The behaviour you are describing is often due to an incorrectly cached query plan and/or out of date statistics.
It commonly occurs when you have a large number of parameters in a WHERE clause, especially a long list of those that are of the form:
(@parameter1 is NULL OR TableColumn1 = @parameter1)
Say, the cached query plan expires, and the proc is called with an unrepresentative set of parameters. The plan is then cached for this data profile. BUT, if the proc is more oftenly common with a very different set of parameters, the plan might not be appropriate. This is often known as 'parameter sniffing'.
There are ways to mitigate and eliminate this problem but they may involve trade-offs and depend on your SQL Server version. Look at
OPTIMIZE FOR and
OPTIMIZE FOR UNKNOWN. IF (and it's a big if) the proc is called infrequently but must run as fast as possible you can mark it as
OPTION(RECOMPILE), to force a recompile each time it is called, BUT don't do this for frequently called procs OR without investigation.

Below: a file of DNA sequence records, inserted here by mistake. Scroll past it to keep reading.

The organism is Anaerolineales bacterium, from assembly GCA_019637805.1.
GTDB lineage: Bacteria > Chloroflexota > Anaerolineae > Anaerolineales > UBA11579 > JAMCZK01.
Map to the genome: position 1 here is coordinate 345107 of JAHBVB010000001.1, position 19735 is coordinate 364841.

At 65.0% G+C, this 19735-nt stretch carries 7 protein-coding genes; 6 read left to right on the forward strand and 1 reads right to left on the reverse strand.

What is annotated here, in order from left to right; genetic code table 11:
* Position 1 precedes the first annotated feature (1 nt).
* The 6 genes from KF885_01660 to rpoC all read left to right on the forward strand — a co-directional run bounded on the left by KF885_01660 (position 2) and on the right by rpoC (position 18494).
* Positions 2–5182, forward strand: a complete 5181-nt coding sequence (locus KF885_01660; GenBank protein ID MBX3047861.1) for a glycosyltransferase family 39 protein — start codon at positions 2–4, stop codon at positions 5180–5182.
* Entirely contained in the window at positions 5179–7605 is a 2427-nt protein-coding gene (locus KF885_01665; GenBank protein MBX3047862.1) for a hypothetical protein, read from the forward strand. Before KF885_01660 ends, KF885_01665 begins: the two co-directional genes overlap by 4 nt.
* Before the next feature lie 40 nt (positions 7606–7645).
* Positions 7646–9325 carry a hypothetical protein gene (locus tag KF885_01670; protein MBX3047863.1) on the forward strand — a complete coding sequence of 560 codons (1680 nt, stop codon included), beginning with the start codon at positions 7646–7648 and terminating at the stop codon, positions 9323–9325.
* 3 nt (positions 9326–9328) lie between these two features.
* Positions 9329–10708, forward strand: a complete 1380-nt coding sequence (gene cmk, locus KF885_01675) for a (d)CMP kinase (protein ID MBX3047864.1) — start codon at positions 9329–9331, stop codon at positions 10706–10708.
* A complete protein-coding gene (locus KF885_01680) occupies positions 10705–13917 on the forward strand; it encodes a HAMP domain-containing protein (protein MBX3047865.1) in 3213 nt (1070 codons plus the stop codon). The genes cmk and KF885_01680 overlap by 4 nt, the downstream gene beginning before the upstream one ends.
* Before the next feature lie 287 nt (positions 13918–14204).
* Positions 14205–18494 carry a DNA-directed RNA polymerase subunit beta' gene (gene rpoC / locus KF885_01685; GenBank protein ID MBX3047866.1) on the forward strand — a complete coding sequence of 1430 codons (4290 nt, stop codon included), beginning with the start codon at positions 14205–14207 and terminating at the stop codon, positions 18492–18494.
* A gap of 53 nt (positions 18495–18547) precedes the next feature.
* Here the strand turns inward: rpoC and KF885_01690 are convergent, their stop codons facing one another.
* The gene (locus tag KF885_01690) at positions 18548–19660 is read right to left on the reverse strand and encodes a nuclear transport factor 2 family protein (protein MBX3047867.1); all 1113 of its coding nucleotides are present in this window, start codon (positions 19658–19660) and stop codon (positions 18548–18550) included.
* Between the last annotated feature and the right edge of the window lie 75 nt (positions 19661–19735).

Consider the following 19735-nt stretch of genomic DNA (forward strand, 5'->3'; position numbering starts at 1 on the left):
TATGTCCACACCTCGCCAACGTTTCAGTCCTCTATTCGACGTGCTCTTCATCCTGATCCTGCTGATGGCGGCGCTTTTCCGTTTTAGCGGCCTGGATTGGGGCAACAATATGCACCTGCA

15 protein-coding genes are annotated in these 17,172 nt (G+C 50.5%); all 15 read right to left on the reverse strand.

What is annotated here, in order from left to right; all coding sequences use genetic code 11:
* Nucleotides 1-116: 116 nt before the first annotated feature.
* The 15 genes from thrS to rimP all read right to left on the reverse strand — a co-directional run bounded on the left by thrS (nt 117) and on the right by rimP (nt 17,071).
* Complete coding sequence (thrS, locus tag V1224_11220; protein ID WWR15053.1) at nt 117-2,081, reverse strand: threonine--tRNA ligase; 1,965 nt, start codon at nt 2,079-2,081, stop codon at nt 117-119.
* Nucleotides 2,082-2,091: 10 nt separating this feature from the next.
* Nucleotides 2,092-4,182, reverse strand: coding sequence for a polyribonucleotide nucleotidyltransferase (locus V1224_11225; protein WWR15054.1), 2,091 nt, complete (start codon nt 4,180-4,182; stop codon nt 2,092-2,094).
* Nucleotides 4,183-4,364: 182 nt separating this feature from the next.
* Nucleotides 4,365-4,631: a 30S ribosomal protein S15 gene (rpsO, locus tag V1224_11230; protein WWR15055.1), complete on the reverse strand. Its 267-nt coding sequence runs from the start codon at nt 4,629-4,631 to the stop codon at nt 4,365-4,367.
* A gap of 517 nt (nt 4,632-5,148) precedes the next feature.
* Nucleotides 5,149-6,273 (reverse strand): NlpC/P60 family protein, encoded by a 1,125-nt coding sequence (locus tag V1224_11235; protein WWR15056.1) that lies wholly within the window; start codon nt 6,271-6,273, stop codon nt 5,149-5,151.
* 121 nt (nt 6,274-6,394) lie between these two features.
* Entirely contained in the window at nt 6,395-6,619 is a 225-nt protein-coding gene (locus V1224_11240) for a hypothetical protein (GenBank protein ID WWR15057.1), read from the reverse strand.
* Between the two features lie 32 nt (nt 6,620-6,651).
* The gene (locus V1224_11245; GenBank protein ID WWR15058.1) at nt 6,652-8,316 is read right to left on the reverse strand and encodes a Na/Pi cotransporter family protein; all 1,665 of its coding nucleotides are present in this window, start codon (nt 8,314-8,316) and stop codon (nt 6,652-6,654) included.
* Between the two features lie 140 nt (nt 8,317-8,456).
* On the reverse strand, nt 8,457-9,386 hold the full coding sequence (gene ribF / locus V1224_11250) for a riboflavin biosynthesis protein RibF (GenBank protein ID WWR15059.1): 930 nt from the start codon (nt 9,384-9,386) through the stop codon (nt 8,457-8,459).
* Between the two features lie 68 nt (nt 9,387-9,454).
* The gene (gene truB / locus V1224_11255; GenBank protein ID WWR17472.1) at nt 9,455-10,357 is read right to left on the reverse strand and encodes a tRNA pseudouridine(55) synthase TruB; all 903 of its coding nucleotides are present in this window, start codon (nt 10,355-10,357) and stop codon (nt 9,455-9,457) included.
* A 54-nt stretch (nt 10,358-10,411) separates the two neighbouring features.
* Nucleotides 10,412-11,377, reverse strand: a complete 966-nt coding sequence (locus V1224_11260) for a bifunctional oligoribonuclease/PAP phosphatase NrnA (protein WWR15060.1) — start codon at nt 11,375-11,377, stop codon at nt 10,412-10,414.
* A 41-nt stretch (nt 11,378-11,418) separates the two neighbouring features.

[NOTE: be aware of which Service pack and Cumulative Update (CU) your SQL Server 2008 box has, as the recompile and parameter sniffing logic works differently in some versions]
Run this query (from Glenn Berry) to determine the state of statistics:
-- When were Statistics last updated on all indexes?
SELECT o.name, i.name AS [Index Name],
STATS_DATE(i.[object_id], i.index_id) AS [Statistics Date],
s.auto_created, s.no_recompute, s.user_created, st.row_count
FROM sys.objects AS o WITH (NOLOCK)
INNER JOIN sys.indexes AS i WITH (NOLOCK)
ON o.[object_id] = i.[object_id]
INNER JOIN sys.stats AS s WITH (NOLOCK)
ON i.[object_id] = s.[object_id]
AND i.index_id = s.stats_id
INNER JOIN sys.dm_db_partition_stats AS st WITH (NOLOCK)
ON o.[object_id] = st.[object_id]
AND i.[index_id] = st.[index_id]
WHERE o.[type] = 'U'
ORDER BY STATS_DATE(i.[object_id], i.index_id) ASC OPTION (RECOMPILE);